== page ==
FIGS. 2A-2C illustrate embodiments of a lid incorporating a fusible material.

DETAILED DESCRIPTION

FIG. 1 is an exploded view of a re-sealable vessel 10, such as a jar, that includes a body 12 with a neck portion 22 and a lid assembly 14 that includes a seal 16, a cap 18, and an outer band 20. Further, the body 12 is hollow and open at the neck portion 22 to receive and contain a fluid 24. As an example, the body 12 may be composed of a clear material such as glass or polymer to enable the fluid 24 to be viewable from outside the body 12. Further, the vessel 10 is a container sized for testing fluids. For example, the vessel 10 may be capable of containing up to 5 gallons of fluid.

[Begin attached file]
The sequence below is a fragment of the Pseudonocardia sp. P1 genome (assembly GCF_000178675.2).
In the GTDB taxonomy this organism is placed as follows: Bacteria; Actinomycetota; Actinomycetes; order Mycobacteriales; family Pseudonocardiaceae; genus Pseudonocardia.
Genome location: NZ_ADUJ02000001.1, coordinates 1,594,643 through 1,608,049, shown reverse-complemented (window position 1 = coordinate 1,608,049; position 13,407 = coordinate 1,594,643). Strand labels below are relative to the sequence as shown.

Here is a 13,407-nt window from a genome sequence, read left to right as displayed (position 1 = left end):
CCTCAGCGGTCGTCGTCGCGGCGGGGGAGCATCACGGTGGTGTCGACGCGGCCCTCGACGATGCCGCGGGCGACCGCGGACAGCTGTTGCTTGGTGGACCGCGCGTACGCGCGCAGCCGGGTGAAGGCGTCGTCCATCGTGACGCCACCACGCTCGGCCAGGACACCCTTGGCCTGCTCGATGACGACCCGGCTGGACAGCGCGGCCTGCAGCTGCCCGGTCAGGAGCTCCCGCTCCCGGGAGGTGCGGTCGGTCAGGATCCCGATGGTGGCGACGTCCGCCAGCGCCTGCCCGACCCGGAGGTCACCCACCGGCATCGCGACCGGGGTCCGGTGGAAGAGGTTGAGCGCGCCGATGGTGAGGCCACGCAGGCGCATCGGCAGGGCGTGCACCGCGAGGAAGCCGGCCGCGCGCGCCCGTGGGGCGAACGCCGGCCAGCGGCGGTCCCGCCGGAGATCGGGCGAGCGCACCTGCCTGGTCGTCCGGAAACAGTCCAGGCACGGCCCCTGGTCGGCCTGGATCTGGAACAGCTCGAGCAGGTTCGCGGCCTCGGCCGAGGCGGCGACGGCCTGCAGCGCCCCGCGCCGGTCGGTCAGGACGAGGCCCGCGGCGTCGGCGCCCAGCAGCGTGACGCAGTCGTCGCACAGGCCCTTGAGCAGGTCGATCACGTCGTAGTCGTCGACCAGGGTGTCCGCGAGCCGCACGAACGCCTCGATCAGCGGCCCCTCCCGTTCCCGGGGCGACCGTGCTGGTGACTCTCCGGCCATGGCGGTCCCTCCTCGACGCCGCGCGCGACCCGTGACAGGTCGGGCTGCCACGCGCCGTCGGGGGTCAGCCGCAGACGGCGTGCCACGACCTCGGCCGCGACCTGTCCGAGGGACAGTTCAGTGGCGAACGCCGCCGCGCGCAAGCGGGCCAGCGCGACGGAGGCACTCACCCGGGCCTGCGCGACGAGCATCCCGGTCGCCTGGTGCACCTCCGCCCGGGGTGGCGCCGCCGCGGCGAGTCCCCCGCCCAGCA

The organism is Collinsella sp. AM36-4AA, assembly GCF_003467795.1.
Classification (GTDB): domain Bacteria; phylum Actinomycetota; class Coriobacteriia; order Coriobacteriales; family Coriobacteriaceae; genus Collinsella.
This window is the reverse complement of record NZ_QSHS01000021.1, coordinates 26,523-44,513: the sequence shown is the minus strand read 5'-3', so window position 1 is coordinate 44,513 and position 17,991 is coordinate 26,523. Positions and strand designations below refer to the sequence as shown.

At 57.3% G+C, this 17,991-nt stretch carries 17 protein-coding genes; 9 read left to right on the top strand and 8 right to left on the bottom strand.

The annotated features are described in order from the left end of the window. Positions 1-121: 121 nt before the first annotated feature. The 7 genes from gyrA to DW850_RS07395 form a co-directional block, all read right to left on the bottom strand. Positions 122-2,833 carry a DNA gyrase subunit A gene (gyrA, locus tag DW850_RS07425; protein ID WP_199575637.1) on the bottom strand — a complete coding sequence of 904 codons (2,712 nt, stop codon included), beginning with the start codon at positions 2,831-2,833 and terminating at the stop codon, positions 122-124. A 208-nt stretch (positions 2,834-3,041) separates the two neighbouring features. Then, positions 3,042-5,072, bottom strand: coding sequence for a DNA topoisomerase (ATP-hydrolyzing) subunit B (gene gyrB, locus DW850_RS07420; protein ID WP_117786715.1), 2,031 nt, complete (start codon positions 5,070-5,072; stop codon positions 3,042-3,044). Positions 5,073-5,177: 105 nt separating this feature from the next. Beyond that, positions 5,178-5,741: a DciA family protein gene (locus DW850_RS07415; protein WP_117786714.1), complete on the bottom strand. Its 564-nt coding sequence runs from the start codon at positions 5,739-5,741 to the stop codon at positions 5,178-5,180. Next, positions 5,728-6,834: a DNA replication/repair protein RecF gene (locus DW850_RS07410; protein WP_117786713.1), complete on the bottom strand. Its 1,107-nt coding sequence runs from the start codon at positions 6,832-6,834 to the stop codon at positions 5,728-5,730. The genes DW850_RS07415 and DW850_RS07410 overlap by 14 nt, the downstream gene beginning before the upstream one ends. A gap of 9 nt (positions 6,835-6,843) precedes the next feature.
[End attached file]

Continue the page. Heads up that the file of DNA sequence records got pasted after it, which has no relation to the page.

The lid assembly 14 couples to the neck portion 22 of the body 12 to enclose and fluidly seal the body 12. As an example, the body 12 includes a neck portion 22 that is threaded to interact with the matching threads on the outer band 20. The cap 18 is a solid circular member that fully covers the opening provided by the neck portion 22 when the cap 18 is placed over the neck portion 22. The seal 16 is a ring-shaped member that can fit between the cap 18 and the neck portion 22 and prevent the fluid 24 from escaping the body 12 when the seal is affected. The outer band 20 extends partially radially inward at an upper portion to serve as a ledge to hold the cap 18 in place, and apply a downward pressure on the seal 16 and the cap 18 as, in the example shown in FIG. 1, the outer band 20 is threaded onto the body 12 to secure the seal 16 and cap 18 to the body 12.